Investigation into lowering cement clinker content using available materials
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Reducing cement clinker with mineral addition has been considered an efficient way of saving energy, lowering CO2 footprint of cement and concrete industries. The trend of using limestone as mineral addition in cement production started in 1992s. Cement containing limestone additions up 35% have been used in European countries adopting the European Standard EN 197. Similar standards have been developed, such as Canadian Standard, CSA A3000, which has approved the limestone addition from 5% up to 15% by mass. In U.S., ASTM standard C595 for Portland blended cement needs to be changed to have a significant impact on sustainability. This research tested concrete fresh properties, strength development and durability properties made using different types of blended cement, a series of limestone addition rates, which changed from 5% to 18% by mass, and a series of ternary mixtures with limestone and fly ash combination at 20% replacement rate. Concrete mixtures using a type I/II cement was used as a baseline for comparison. Results showed that limestone addition decreased concrete workability while fly ash addition in ternary mixtures improved workability. Concrete made using cement with limestone addition showed improved early age strength. Fly ash addition in ternary mixtures showed lower early age strengths. Mortars with limestone addition to 18% and ternary mixtures showed no statistically significant difference on volume stability comparing to the control group which were prepared using ordinary Portland cement. Blended cement with limestone addition has less length changes when exposed to sulfates. Limestone additions up to 18% by mass showed improvement for sulfate resistance. The ternary mixtures also showed sulfate resistance improvement. Concrete permeability increased with increasing limestone addition. Fly ash showed significant decrease in permeability. Concrete freezethaw resistance is strongly related with air content. Limestone addition rates up to 18% had freeze-thaw resistance decreased. Results showed that the properties of blended cement such as particle size distribution, the quality and quantity of mineral addition can affect concrete fresh properties, harden properties and durability. Blend cement with limestone addition rate up to 18% have no significant negative effect on concrete performance.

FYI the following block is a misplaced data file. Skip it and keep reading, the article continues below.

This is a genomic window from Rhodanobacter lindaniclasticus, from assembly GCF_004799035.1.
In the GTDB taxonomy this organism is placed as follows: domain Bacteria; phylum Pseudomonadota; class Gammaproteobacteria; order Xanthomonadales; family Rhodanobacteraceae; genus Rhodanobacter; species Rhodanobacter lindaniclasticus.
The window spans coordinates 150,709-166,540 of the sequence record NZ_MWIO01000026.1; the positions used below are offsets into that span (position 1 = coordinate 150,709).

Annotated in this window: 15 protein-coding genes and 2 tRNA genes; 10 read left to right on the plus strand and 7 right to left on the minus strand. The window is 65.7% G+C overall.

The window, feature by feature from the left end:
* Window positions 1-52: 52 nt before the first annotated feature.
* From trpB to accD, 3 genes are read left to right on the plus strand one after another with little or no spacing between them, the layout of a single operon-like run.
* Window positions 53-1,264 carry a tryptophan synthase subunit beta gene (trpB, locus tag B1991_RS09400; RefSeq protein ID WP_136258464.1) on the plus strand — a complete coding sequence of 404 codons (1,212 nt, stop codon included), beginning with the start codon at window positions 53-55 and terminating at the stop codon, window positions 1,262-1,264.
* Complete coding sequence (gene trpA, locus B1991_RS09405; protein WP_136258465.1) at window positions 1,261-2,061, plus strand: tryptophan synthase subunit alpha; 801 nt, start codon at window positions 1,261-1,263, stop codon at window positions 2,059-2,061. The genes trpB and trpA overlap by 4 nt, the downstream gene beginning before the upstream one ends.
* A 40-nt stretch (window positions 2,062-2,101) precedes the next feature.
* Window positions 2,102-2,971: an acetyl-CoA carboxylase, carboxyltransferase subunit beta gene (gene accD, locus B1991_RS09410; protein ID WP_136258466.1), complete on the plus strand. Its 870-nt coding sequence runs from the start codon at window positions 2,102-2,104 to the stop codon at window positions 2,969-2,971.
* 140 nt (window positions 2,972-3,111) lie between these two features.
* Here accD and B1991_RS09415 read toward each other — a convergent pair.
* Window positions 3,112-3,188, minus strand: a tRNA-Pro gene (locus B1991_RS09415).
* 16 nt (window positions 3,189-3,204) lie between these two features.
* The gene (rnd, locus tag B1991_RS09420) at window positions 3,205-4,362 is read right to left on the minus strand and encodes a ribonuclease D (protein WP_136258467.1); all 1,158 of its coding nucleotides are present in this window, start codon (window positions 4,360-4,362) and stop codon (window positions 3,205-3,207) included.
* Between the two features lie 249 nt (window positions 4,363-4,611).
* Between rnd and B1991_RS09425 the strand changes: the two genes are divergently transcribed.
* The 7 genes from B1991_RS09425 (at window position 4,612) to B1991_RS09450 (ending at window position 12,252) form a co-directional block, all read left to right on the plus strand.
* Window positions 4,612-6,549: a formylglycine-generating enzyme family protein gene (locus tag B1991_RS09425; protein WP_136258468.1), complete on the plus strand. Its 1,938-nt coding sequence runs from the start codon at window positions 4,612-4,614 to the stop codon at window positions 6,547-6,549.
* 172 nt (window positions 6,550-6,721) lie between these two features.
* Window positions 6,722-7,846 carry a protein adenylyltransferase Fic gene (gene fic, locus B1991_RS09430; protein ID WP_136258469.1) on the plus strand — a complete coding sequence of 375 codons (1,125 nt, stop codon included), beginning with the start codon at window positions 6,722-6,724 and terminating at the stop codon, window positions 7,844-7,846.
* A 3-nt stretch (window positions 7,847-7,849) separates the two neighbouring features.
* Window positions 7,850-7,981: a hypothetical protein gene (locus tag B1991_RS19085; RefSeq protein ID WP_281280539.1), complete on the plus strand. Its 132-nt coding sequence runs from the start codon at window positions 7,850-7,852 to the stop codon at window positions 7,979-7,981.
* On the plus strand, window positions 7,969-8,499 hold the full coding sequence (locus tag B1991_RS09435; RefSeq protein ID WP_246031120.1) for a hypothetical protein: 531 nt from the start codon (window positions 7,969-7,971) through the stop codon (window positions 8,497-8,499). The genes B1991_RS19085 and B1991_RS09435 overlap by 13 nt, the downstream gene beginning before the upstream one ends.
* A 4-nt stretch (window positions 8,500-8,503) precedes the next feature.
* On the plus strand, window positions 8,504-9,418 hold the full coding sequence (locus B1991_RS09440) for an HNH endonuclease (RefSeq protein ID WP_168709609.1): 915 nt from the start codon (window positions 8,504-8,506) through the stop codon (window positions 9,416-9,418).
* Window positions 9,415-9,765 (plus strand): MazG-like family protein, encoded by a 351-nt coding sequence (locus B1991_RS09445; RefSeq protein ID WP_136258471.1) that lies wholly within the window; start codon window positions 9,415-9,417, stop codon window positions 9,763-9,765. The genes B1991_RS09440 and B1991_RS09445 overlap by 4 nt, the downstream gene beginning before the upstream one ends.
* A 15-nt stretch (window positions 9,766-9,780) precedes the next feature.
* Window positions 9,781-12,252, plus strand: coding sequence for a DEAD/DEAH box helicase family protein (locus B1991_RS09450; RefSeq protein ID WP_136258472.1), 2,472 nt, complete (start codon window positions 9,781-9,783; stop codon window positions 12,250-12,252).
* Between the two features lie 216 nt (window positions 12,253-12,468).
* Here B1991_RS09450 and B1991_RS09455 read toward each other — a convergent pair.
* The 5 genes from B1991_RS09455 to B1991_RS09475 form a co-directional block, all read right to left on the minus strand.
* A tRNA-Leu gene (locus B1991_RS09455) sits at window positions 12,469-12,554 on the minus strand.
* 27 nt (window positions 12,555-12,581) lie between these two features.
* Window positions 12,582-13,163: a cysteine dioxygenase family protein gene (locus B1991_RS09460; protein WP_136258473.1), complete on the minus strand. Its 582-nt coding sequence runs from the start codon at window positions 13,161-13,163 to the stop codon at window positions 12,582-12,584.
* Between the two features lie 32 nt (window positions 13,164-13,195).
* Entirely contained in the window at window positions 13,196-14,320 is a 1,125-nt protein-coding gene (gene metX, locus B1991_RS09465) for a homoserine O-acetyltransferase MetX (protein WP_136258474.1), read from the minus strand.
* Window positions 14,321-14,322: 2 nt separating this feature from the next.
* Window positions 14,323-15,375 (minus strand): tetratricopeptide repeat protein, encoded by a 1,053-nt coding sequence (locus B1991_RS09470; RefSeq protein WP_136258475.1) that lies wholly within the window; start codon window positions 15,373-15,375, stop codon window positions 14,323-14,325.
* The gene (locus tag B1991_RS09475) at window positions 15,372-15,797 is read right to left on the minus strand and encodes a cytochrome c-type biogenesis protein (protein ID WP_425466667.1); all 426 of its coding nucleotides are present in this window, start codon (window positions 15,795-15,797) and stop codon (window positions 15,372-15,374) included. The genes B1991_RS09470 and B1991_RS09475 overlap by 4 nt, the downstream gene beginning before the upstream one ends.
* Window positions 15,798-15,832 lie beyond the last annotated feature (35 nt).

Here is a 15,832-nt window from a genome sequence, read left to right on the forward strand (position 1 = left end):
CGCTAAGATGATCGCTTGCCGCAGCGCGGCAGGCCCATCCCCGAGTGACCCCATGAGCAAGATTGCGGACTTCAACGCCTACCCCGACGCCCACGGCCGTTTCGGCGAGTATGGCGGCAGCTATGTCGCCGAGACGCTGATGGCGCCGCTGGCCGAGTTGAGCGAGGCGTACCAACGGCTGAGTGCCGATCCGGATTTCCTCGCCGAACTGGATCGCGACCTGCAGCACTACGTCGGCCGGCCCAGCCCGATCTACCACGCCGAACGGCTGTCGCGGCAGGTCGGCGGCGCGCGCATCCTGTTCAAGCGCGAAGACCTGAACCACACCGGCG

Table of Contents
Introduction -- Literature review -- Materials and mixture designs -- Test methods -- Results and discussion -- Conclusion